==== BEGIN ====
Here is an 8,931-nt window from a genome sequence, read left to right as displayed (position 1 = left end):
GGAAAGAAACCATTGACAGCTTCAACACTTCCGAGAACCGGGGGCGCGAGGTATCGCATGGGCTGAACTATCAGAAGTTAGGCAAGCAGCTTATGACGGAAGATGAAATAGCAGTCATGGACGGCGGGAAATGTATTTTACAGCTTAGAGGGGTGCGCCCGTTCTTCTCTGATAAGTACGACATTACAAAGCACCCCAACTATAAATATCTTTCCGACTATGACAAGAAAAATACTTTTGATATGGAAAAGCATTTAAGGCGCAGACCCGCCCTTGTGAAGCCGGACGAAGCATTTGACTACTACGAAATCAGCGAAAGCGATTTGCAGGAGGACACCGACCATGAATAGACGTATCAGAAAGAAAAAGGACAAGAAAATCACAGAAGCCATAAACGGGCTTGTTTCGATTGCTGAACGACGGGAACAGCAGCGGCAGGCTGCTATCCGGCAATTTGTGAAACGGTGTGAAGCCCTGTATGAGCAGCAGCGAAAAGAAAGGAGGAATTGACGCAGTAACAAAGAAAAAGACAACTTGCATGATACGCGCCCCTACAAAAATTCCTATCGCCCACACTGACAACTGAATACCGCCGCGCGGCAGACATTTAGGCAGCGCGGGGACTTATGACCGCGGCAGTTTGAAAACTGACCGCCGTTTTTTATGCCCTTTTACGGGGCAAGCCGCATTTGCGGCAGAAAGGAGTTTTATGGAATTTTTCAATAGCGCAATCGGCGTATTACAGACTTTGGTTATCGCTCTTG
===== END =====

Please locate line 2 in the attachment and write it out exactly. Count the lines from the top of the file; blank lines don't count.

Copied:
GGAAAGAAACCATTGACAGCTTCAACACTTCCGAGAACCGGGGGCGCGAGGTATCGCATGGGCTGAACTATCAGAAGTTAGGCAAGCAGCTTATGACGGAAGATGAAATAGCAGTCATGGACGGCGGGAAATGTATTTTACAGCTTAGAGGGGTGCGCCCGTTCTTCTCTGATAAGTACGACATTACAAAGCACCCCAACTATAAATATCTTTCCGACTATGACAAGAAAAATACTTTTGATATGGAAAAGCATTTAAGGCGCAGACCCGCCCTTGTGAAGCCGGACGAAGCATTTGACTACTACGAAATCAGCGAAAGCGATTTGCAGGAGGACACCGACCATGAATAGACGTATCAGAAAGAAAAAGGACAAGAAAATCACAGAAGCCATAAACGGGCTTGTTTCGATTGCTGAACGACGGGAACAGCAGCGGCAGGCTGCTATCCGGCAATTTGTGAAACGGTGTGAAGCCCTGTATGAGCAGCAGCGAAAAGAAAGGAGGAATTGACGCAGTAACAAAGAAAAAGACAACTTGCATGATACGCGCCCCTACAAAAATTCCTATCGCCCACACTGACAACTGAATACCGCCGCGCGGCAGACATTTAGGCAGCGCGGGGACTTATGACCGCGGCAGTTTGAAAACTGACCGCCGTTTTTTATGCCCTTTTACGGGGCAAGCCGCATTTGCGGCAGAAAGGAGTTTTATGGAATTTTTCAATAGCGCAATCGGCGTATTACAGACTTTGGTTATCGCTCTTG